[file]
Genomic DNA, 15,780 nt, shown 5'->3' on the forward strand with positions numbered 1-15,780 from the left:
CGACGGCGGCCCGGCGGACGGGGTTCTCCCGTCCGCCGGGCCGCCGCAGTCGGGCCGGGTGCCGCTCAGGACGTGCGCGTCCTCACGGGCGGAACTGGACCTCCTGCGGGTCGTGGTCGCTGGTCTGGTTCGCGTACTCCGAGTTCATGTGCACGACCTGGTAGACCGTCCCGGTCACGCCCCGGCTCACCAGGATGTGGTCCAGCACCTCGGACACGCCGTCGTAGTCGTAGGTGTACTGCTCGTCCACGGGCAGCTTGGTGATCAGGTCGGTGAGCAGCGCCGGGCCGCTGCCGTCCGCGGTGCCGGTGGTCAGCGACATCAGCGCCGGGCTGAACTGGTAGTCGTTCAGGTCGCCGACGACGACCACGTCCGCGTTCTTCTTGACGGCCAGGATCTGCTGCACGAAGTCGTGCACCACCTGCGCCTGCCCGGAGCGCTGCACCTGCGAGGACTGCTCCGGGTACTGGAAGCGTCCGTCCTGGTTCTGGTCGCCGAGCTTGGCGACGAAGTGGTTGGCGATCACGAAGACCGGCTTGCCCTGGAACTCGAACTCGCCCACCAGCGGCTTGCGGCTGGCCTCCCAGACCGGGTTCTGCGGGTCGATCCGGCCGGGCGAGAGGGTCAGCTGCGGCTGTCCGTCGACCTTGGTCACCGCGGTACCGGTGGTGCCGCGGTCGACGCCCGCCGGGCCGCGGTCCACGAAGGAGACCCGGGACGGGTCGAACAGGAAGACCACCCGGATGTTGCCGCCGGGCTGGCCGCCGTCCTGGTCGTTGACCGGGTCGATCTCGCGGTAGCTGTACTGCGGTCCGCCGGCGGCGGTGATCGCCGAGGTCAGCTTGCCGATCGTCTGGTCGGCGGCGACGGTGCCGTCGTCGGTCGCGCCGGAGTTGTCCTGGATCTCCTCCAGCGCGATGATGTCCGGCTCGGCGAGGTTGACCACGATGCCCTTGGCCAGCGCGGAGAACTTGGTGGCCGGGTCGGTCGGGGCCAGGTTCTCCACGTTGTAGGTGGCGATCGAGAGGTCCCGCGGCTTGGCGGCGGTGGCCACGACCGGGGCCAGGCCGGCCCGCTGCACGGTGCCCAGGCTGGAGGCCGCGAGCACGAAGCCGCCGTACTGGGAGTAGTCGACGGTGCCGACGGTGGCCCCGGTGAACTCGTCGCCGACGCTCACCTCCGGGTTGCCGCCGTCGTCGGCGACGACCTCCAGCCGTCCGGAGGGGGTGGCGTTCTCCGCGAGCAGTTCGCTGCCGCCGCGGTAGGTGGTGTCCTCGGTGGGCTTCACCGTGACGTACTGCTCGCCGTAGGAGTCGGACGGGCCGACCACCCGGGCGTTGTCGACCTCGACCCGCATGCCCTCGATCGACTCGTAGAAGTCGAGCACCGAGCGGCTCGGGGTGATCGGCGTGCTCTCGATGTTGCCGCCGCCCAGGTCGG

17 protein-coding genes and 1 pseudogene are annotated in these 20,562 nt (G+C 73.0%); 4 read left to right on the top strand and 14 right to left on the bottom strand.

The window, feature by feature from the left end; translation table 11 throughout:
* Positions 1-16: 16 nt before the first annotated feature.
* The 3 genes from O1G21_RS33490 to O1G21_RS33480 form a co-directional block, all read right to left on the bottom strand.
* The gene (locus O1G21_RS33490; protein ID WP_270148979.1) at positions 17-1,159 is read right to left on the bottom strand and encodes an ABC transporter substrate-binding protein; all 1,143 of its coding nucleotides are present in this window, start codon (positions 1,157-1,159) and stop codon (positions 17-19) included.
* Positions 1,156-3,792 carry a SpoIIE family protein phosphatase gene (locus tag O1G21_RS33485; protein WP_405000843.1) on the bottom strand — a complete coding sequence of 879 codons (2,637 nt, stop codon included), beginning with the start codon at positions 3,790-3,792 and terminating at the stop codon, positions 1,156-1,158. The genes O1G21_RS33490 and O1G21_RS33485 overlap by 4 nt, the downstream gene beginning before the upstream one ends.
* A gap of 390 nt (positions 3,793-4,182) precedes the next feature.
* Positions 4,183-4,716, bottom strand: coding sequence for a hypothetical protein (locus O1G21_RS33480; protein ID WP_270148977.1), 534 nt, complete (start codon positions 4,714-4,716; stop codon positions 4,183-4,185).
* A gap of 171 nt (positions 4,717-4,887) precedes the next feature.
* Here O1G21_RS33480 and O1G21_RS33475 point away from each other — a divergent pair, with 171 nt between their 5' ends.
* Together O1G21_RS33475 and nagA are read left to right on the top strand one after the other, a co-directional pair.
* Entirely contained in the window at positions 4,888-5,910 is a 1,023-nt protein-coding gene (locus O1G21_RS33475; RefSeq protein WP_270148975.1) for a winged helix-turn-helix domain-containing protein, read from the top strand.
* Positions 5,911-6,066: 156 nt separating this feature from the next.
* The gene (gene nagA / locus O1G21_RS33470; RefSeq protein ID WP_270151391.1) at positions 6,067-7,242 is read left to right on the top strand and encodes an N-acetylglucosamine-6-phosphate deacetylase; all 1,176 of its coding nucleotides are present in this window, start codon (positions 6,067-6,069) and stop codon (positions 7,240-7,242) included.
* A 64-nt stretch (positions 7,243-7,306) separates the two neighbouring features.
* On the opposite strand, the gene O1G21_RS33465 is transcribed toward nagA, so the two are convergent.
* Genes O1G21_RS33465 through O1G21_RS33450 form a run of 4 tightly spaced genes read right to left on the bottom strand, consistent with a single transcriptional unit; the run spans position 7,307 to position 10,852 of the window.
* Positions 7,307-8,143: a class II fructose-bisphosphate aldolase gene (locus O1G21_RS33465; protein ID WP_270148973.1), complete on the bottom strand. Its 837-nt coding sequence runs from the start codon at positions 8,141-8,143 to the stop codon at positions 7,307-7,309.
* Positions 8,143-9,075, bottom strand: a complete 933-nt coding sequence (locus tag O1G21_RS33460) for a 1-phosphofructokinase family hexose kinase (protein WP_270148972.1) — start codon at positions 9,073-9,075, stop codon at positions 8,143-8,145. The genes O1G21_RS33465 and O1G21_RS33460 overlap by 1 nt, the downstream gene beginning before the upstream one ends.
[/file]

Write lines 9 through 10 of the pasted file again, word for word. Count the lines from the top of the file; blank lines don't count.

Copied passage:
* A gap of 390 nt (positions 3,793-4,182) precedes the next feature.
* Positions 4,183-4,716, bottom strand: coding sequence for a hypothetical protein (locus O1G21_RS33480; protein ID WP_270148977.1), 534 nt, complete (start codon positions 4,714-4,716; stop codon positions 4,183-4,185).